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Following the footprints of the Camino in Germany

07-03-2018

The ITB, considered the most important tourism fair in the world, today opens its doors in Berlin. Until next Sunday, 11 March, Correos will participate in this benchmark event promoting the Camino de Santiago and the services offered by the postal company to pilgrims.

In addition to the activities aimed at tourism professionals and institutions from more than 180 different countries, the ITB fair in Berlin is expected to receive more than 160,000 people, resulting in a turnover of 7 billion Euros.

Taking advantage of our stay there, today on our blog we're analysing the importance of the Jacobean Route in Germany and talking with Beate Steger, a pilgrim who holds the Santiago de Compostela in a special place in her heart.

 

Germany is a key country for the Camino de Santiago. After Italy, it is second place in the country with the most foreign pilgrims travelling the different Jacobean Routes. In 2017, 14% of foreign pilgrims who collected their accreditation in Santiago de Compostela came from Germany, reaching the figure of 23,227 people.

And it is that the tradition of the pilgrimage to Santiago from Germany is as old as the Camino itself. Already in the ninth century we find documentation of the cult of the Apostle, the beginning for pilgrimages and the presence of accommodation for pilgrims. Among the most famous is the Kompostellhof in Feankfurt, initially headquarters of the Germany cavalry order, which appears in numerous publications and documents such as Goethe's Poetry and Truth.

50 Jacobean Routes depart from Germany

Today, more than 50 Jacobean Routes depart from Germany towards the tomb of the Apostle in Santiago de Compostela. Some appear in the stories of famous pilgrims such as the one of the wet Herman Künig von Vach (1499) or those of knight Arnold von Harff of Cologne (1499). The Jacobean imprint is also present through the different Associations of Friends of the Camino, the most important being Deutsche St. Jakobus Gesellschaft, founded in 1987 in the presence of numerous European leaders, among them the Superior Commissioner of Monument Conservation of the Council of Europe, José María Ballester, and the mayor of Santiago de Compostela.

The Camino de Santiago has also been modernized in Germany, adopting new references that have made it popular among new generations. If in the USA, the movie The Way helped to popularize the route, in Germany a best-seller and its subsequent film adaptation put the Camino de Santiago in the spotlight.

Still from the movie Ich bin dann mal weg

It is Well, I'm out of here (Ich bin dann mal weg), an experiential book written by one of Germany's most famous comedians: Hape Kerkeling. More than five million Germans have read this book in which Kerkeling proposes "a journey outside the traditional full of happiness." And his adventure convinced thousands of Germans to follow his example. In addition, the story of what happened to him in the 800 kilometres that separate Saint Jean Pied from Port de Compostela was taken in 2016 to the big screen by film director Julia von Heinz, immediately becoming a blockbuster.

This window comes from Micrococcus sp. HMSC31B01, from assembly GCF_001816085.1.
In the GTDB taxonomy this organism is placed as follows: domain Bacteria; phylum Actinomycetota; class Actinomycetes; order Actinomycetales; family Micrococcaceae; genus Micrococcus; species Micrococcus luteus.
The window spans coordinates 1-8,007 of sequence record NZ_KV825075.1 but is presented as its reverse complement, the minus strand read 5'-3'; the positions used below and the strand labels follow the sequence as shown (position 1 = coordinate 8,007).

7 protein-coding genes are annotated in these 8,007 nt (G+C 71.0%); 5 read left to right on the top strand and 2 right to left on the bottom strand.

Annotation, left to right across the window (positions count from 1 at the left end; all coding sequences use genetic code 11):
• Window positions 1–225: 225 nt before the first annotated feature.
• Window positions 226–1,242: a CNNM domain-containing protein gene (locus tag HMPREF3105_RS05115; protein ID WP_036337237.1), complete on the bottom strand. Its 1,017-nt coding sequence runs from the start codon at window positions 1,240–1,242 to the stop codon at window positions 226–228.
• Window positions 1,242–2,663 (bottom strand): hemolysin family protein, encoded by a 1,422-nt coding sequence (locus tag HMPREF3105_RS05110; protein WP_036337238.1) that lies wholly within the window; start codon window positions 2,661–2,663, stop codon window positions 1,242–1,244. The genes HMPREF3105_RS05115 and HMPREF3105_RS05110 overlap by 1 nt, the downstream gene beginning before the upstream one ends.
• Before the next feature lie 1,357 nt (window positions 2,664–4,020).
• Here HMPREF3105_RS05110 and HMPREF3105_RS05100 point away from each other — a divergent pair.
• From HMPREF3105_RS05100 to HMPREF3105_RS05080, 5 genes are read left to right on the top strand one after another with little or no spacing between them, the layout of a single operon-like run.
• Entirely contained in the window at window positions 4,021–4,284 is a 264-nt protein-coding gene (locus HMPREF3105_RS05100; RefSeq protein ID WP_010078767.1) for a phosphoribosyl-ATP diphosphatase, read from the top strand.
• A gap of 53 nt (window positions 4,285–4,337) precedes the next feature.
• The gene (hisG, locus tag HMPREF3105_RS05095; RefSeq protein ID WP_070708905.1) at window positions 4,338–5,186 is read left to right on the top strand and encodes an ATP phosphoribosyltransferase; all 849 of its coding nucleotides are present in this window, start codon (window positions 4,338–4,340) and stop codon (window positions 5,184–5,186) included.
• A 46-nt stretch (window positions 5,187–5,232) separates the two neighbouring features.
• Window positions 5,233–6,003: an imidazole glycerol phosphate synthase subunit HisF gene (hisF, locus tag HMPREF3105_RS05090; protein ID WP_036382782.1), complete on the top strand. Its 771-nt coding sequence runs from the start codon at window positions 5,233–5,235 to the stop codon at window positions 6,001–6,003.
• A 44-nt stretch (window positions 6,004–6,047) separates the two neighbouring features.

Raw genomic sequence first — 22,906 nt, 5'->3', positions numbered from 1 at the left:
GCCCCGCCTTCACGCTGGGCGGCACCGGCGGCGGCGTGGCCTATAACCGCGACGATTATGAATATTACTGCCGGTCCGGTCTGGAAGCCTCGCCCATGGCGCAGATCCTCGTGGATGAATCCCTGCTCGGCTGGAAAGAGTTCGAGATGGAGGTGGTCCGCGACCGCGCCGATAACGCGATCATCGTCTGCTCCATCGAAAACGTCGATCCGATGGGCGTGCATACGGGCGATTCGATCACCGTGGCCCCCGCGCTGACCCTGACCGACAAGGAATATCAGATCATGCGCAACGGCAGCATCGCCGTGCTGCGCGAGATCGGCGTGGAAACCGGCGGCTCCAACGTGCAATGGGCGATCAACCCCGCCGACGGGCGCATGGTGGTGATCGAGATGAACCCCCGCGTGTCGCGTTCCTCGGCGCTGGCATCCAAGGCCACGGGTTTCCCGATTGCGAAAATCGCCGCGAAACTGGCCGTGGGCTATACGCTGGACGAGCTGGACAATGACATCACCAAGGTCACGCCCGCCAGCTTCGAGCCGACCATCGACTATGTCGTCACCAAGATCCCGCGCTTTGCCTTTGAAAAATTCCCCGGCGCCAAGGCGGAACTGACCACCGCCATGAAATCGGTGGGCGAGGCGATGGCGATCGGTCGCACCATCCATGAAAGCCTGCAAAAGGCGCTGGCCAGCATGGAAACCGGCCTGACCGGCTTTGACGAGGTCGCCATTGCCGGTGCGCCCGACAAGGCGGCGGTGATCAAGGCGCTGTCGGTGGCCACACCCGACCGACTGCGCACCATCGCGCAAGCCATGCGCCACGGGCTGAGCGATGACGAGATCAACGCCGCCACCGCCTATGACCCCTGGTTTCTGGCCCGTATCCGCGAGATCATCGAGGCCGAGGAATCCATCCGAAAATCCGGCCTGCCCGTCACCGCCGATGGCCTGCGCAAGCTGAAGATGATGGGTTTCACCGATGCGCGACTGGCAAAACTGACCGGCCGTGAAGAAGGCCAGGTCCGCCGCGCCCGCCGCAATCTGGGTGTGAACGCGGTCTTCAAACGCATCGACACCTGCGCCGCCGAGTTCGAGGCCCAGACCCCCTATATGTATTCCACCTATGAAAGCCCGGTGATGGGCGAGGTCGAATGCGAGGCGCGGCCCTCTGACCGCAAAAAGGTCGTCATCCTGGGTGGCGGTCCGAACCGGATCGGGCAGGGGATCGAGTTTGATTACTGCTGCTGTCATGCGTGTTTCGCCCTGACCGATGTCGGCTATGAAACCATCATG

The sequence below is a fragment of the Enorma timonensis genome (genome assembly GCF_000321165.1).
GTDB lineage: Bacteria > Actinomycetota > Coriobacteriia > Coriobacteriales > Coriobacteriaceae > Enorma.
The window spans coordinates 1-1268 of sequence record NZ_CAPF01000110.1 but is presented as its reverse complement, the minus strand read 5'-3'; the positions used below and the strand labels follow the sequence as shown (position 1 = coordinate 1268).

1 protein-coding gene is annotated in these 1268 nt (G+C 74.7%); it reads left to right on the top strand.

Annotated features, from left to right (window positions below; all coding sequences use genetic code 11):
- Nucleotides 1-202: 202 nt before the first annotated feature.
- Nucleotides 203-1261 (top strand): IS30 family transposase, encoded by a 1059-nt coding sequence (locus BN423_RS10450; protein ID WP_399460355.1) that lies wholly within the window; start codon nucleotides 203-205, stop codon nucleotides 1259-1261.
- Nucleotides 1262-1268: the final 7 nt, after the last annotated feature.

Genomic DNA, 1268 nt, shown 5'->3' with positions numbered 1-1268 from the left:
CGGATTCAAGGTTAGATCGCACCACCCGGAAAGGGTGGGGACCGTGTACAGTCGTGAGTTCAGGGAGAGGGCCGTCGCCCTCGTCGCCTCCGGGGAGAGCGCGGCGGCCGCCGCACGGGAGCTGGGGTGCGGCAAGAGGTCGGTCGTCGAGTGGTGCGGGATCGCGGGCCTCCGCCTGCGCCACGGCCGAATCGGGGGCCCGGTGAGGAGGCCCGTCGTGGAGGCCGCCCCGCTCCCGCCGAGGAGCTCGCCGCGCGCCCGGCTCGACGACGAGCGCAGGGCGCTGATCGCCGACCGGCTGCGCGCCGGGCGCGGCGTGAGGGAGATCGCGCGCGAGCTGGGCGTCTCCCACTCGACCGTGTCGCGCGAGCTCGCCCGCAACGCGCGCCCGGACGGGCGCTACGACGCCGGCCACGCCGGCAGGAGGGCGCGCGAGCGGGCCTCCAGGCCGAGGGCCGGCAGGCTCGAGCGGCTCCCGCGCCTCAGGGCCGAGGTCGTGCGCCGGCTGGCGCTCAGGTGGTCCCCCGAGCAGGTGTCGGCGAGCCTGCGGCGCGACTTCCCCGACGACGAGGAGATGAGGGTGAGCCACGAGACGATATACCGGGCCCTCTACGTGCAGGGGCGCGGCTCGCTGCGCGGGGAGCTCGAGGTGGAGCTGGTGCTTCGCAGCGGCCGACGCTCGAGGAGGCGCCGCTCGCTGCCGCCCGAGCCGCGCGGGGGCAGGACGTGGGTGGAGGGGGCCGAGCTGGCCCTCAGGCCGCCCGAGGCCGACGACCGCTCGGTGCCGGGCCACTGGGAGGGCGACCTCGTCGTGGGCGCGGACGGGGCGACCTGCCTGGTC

Beate Steger, veteran pilgrim

None of this what led Beate Steger to launch on the Camino. Author of the website www.pilgerwissen.de, which not only tells her experience as a pilgrim, but gives important advice on how to travel the Route, Beate already has several roads behind her. We met Beate travelling the Camino to Fisterra in 2017, as she was encourage to try the Paq Mochila de Correos to enjoy your experience to the fullest. "It is a fantastic service, which helps many pilgrims travelling a route that would be impossible without it," he says.

Beate does not remember very well where she first heard about the Camino or what led her to visit it. But in 2001, she went with a friend, participating in a bicycle tour around the world, pedalling through eight countries from 1 April 2001 to March 2002. "Our plan was to pedal through the most beautiful, interesting and safe places. And one day we appeared in Pamplona with our bicycles and began the Camino," she says.

 

 

That first experience on the Route was unforgettable for Beate, who returned to her country with a firm decision: to return to the Camino but on foot. "While we were pedalling, I felt envious of all the pilgrims on foot. I wanted to do that because I had the feeling that I was going too fast. I missed the atmosphere and the real sense of the Camino," she tells us.

Despite her strong desire, Beate would take a long time to decide to return. It will be in 2017 for her 40th birthday: "I walked from Saint Jean Pied de Port to Santiago and I arrived exactly on my birthday to Finisterre," she says. The experience was more enriching than the first time. The very act if walking, the wonderful network of shelters and welcome, the relationship with other pilgrims...Only the weather when crossing the Pyrenees made her falter. That and a kidney stone that forced her to go directly to the University Hospital Centre of Santiago instead of attending the traditional Pilgrim Mass.

But that bad final stretch did not stop Beate from becoming a true lover of the Camino. And in 2017 she returned to Galicia to travel the Camino Portugués, and in 2017 the Fisterra one, returning to celebrate her anniversary at the End of the World. This year she will repeat her experience, this time with the Camino Inglés. And she'll use the Paq Mochila de Correos to continue her adventure.

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